Serena Williams ‘shocked, devastated’ as concern mounts for Peng Shuai

Australia confound the skeptics to win T20 World Cup as crisis erupts over suitability of format and conditions

Many years ago, I played in a Sunday football team run by a respected sportswriter. On occasions, we were joined by another respected sportswriter and the two would occupy the full-back positions. One Sunday, a young winger was running the left-back ragged, to the extent that an old hamstring injury befell him. As he hobbled off, the right-back uttered the unsympathetic words of “strengthened by injury, yet again.”

This was not the case for England’s T20 cricket team in its World Cup semi-final last week. The injuries to one of its rampaging opening batters and one of its key “death” bowlers, someone who is effective at keeping runs down at the end of the opponent’s innings, left gaps that proved hard to fill in the semi-final. The victors, New Zealand, were worthy winners, implementing their plans in a meticulous, efficient and, ultimately, explosive fashion.

Thus, England’s hopes of being world champions in both white-ball formats of 20 and 50 overs were dashed by opponents who had suffered cruelly at the hands of England in the 50-over World Cup final in 2019. New Zealand’s hopes of redemption were then shattered in the T20 final by none other than their neighbors, Australia, who had shocked Pakistan in the other semi-final.

Chasing 172 to win in that match, Australia had stumbled to 96 for five, with one Pakistani bowler claiming four wickets for 24 runs. Remarkably, Australia did not lose another wicket, securing victory with an over to spare. At the outset of the tournament, the team did not appear to be in good shape, having suffered recent series defeats, had a coach under pressure, been accused of outdated tactics and a squad comprising some out-of-form or out-of-practice players. This showed in the early matches, including a trouncing by England. In contrast, Pakistan had won all their matches in convincing style. This makes Australia’s turnaround even more impressive.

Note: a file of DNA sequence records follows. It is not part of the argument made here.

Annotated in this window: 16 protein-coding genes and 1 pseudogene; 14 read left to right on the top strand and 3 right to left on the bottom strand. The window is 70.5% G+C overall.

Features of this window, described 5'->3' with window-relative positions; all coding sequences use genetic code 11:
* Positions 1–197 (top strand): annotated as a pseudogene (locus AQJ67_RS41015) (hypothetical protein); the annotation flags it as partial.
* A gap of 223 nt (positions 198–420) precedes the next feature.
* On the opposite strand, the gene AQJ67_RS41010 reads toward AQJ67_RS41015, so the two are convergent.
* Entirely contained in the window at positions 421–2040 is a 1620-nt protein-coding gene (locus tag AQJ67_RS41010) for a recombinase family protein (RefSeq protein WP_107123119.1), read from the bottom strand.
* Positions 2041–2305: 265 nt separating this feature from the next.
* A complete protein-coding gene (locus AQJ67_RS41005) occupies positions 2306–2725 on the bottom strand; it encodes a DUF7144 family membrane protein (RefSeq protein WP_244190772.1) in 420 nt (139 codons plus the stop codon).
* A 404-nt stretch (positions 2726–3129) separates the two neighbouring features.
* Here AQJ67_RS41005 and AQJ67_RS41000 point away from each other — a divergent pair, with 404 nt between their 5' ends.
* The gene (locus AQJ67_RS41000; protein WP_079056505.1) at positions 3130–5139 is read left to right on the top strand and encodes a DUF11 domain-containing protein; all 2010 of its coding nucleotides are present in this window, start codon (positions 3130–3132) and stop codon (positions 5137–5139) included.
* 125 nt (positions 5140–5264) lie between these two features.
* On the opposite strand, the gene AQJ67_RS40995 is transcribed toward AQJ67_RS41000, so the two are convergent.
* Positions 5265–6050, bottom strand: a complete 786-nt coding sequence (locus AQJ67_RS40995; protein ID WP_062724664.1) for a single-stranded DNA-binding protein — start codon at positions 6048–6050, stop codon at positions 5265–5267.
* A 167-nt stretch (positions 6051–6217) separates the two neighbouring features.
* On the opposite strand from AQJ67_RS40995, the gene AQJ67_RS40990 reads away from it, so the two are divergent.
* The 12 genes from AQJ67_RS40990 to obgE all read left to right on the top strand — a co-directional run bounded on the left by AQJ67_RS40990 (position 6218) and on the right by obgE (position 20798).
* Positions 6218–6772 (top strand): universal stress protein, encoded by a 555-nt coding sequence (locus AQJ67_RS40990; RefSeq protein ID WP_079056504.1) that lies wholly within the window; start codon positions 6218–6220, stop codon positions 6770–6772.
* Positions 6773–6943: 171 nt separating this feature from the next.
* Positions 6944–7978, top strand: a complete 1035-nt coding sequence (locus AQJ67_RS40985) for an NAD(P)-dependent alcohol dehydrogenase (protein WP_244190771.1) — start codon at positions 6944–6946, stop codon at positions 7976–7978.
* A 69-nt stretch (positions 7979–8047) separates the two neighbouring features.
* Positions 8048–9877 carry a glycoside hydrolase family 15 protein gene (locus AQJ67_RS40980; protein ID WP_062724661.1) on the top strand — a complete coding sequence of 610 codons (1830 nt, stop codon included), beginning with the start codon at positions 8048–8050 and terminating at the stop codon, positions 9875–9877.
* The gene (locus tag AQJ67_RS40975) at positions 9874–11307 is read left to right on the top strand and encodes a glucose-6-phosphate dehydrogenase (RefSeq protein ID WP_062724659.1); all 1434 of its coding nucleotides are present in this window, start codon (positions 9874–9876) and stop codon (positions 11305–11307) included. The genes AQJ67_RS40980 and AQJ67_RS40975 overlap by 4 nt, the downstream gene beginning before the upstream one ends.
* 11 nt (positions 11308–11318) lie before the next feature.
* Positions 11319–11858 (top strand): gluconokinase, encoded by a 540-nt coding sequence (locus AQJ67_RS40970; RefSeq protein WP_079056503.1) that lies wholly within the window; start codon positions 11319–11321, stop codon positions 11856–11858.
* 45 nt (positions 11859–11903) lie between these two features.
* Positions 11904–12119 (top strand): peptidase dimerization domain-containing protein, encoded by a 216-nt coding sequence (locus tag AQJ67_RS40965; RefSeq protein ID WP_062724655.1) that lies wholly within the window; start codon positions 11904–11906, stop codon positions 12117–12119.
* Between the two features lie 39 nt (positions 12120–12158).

In the group stage, Australia secured a semi-final place by virtue of having a superior net run rate of 0.477 over South Africa, both having eight points. This is a narrow margin, leading to questions being asked about its suitability. It is not easy to understand or follow, particularly at a time when administrators are trying to make the game accessible to new audiences.

In straightforward terms, the rate calculates how many more runs a team scored per over compared with its opponents, averaged over the whole tournament or individual stage. In tournaments with few matches, there can be wild swings from match to match that can distort the overall rate. The number of wickets that fall is considered to be irrelevant. This, for some people, ignores the essence of cricket; the delight for a bowler of taking a wicket, of outfoxing the opponent holding the bat. In limited overs matches, a team can win without taking a wicket. The role and skill of the bowler is to minimize the number of runs scored, with wickets a bonus. In the final matches of the 2021 Super 12 stage, captains who won the toss made decisions to bowl first in an attempt to boost their net run rate. This was a factor that helped Australia.